Send to

Choose Destination
See comment in PubMed Commons below
Neuroscience. 1995 Jun;66(3):617-26.

Changes in brain somatostatin in memory-deficient rats: comparison with cholinergic markers.

Author information

Basic Research Group, Tsukuba Research Laboratories, Fujisawa Pharmaceutical Co., Ltd., Ibaraki, Japan.


To clarify the functional role of the brain somatostatinergic system in cognitive processes, changes in the performance in passive avoidance and water maze tasks and in brain somatostatin contents were comparatively investigated in young Fischer rats subjected to brain cholinergic and somatostatinergic depletion, and in aged Fischer rats. Lesioning of the nucleus basalis magnocellularis and administration of cysteamine (200 mg/kg, s.c.), a depletor of somatostatin, resulted in significant deficits in passive avoidance, but complete transection of the fimbria-fornix hardly affected the performance in the task. When cognitive performance was assessed in the Morris water maze, lesions of the nucleus basalis magnocellularis and the fimbria-fornix, and administration of cysteamine, significantly impaired the acquisition of navigatory spatial memories of rats. On the other hand, aged rats (24-27 months) showed severe impairments of memory acquisition in both tasks. Neurochemistry measurements showed that lesions of the nucleus basalis magnocellularis produced a selective reduction both in the cortical cholinergic marker choline acetyltransferase and in striatal somatostatin level, whereas lesioning of the fimbria-fornix caused a marked loss of choline acetyltransferase in the hippocampus and posterior cortex, and a significant reduction in hippocampal somatostatin. On the other hand, treatment with cysteamine significantly reduced the contents of somatostatin in all the brain regions examined, but minimally affected choline acetyltransferase activity. However, significant reduction in the striatal choline acetyltransferase activity and elevation in somatostatin content in the frontal cortex were found in aged rats compared with young rats. Taken together, these results strongly suggest that changes in the brain somatostatinergic transmission are involved in the cognitive deficits in the experimental animal models of dementia presently employed. Furthermore, the present comparative study further implies that there are differences in the relative involvement of the cholinergic and somatostatinergic systems in the performance of rats on two different tests of mnemonic function.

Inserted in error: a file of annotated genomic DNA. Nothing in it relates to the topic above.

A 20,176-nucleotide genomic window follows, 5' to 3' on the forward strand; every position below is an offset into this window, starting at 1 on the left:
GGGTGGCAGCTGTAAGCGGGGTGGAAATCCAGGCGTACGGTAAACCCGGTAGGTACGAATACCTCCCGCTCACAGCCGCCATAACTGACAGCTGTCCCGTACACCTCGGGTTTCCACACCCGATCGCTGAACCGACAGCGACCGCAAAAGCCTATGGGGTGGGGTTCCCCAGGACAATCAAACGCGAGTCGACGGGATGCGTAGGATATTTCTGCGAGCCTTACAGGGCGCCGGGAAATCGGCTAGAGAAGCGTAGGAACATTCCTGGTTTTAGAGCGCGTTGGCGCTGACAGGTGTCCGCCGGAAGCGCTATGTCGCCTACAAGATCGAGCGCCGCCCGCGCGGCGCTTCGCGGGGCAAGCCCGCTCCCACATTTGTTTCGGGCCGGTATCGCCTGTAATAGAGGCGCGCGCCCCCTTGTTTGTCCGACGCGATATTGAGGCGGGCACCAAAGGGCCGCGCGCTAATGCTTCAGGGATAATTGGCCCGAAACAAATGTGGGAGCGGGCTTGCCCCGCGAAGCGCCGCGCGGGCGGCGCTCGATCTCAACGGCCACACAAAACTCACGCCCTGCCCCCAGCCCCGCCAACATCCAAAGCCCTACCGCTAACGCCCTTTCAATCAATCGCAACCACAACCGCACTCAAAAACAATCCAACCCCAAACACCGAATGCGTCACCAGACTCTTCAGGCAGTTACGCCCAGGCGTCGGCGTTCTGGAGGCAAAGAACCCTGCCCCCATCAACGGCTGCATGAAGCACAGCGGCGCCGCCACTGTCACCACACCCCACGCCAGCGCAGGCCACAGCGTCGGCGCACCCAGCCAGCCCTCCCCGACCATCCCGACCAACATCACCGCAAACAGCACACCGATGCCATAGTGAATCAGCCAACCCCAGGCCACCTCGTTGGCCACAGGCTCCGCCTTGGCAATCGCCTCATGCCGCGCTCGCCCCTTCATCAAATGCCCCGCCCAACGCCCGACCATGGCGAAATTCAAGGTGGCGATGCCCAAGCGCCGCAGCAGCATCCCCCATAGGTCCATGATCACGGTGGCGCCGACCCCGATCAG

[Indexed for MEDLINE]
PubMed Commons home

PubMed Commons

How to join PubMed Commons

    Supplemental Content

    Full text links

    Icon for Elsevier Science
    Loading ...
    Support Center